"WHEREAS, the people along the borders of Iowa and Minnesota are deserting their homes and fleeing to places of safety in the interior of the state and entirely abandoning their homes and property for places of safety, therefore, Resolved, by the General Assembly of the State of Iowa," etc.


The resolution was an earnest appeal to the general government for immediate assistance. This bill and resolution were approved by the Governor on the ninth of September, and Colonel Ingham reported to the Governor the next day.


The Governor immediately issued General Orders No. 1, together with the following additional instructions, to Colonel Ingham :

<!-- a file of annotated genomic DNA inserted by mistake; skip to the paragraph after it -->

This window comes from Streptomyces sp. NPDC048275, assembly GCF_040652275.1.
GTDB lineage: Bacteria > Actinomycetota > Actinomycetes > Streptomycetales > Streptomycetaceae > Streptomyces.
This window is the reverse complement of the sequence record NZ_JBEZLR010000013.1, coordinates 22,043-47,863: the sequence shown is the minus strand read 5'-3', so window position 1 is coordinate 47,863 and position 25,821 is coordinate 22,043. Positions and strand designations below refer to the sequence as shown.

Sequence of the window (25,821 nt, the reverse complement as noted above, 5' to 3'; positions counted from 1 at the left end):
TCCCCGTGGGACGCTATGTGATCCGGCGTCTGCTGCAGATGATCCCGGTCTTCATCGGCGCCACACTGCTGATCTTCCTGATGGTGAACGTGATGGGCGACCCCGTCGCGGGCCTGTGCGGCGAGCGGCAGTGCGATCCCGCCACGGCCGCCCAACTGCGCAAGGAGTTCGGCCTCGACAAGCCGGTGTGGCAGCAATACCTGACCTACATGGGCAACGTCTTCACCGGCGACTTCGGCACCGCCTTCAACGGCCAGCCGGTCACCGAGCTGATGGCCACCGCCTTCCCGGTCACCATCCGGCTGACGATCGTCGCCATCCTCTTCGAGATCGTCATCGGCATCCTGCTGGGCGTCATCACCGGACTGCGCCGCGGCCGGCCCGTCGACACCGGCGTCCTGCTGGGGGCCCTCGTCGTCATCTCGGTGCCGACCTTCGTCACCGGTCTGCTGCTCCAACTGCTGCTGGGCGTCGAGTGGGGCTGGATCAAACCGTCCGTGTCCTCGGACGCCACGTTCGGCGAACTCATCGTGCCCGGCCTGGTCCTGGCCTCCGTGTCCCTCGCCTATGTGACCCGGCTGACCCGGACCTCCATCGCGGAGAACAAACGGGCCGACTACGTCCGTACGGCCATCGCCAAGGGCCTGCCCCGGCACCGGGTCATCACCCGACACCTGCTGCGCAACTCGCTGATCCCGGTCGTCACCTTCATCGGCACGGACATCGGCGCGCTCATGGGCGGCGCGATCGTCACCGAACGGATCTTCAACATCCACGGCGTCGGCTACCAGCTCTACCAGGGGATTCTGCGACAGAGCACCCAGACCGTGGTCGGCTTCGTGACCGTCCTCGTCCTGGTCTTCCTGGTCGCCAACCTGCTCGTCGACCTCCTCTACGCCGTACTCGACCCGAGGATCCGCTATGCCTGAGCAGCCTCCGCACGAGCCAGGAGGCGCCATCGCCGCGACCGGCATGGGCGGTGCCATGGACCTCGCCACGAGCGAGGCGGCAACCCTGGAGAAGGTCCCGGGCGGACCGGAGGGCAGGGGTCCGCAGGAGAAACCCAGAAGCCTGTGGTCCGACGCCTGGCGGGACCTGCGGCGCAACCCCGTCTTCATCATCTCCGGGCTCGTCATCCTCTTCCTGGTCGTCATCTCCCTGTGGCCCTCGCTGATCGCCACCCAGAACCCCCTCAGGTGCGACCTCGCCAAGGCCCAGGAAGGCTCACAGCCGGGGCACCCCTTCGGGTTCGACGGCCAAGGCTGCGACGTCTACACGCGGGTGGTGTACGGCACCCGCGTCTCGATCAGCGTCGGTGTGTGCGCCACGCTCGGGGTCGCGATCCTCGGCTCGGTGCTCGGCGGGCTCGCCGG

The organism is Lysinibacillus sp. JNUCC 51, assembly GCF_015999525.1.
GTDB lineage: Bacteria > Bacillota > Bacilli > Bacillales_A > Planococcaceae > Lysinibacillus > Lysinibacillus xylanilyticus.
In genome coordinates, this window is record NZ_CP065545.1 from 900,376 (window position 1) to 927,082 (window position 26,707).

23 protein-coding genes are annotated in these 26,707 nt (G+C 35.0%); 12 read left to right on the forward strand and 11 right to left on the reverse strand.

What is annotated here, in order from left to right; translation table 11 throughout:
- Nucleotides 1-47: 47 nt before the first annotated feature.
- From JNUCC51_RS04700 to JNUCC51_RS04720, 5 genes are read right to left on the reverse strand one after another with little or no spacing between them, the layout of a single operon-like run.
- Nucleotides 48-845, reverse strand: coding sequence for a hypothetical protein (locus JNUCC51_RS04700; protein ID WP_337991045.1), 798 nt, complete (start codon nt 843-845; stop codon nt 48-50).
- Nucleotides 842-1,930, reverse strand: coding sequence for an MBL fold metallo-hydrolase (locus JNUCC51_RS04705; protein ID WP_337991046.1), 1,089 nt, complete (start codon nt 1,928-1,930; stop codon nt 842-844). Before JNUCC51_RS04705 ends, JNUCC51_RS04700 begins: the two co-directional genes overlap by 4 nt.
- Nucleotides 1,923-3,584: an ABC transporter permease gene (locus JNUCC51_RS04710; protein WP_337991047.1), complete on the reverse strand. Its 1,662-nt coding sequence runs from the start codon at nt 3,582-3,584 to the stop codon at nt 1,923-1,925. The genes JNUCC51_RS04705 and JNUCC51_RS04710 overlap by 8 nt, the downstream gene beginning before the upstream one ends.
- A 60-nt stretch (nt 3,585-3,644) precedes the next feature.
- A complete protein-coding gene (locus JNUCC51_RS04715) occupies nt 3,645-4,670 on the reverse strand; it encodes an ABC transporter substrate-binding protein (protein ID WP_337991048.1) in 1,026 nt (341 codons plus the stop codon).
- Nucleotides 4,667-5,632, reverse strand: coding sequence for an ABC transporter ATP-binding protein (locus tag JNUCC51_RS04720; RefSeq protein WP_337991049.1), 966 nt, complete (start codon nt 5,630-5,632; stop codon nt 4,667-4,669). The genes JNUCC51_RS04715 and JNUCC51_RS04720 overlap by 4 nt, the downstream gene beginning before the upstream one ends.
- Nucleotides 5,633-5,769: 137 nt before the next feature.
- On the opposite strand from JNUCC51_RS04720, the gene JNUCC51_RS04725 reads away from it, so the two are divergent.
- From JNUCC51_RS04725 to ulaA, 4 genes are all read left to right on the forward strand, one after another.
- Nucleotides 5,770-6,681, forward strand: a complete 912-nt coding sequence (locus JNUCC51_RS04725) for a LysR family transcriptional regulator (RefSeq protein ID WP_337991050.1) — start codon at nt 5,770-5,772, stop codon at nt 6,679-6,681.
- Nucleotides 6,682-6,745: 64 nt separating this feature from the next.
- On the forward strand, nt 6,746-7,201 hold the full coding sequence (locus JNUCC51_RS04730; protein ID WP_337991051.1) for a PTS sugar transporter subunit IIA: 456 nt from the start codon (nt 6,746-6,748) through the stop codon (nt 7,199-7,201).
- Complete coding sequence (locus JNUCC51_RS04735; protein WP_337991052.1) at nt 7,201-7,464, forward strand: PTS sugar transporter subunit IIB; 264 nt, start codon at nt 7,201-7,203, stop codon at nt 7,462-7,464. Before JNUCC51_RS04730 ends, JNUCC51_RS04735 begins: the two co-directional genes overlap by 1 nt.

"S. R. Ingham, Esq. Sir: You are intrusted with the organization of the forces provided by law for the defense of the northwestern frontier, and with furnishing them with subsistence and forage during and after their organization, also with the posting of the troops raised at such points as are best calculated to effect the object proposed until the election of the officer who will command the entire force and generally with the execution of the orders issued of this date in connection with this force. It is impossible to foresee the contingencies that may arise rendering necessary a change in these orders or the prompt exercise of powers not therein contained, and delay for the purpose of consulting me might result disastrously. In order to avoid these results as far as possible, I hereby confer upon you all I myself have in this regard. You may change, alter, modify or add to the orders named as in your sound discretion you may deem best. You may make such other and further orders as the exigencies of the case may, in your judgment, render necessary. In short, you may do all things necessary for the protection of the frontier as fully as I could do if I were personally present, and did the same. The first object is the security of the frontier; the second, that this object be effected as economically as is consistent with its prompt and certain attainment.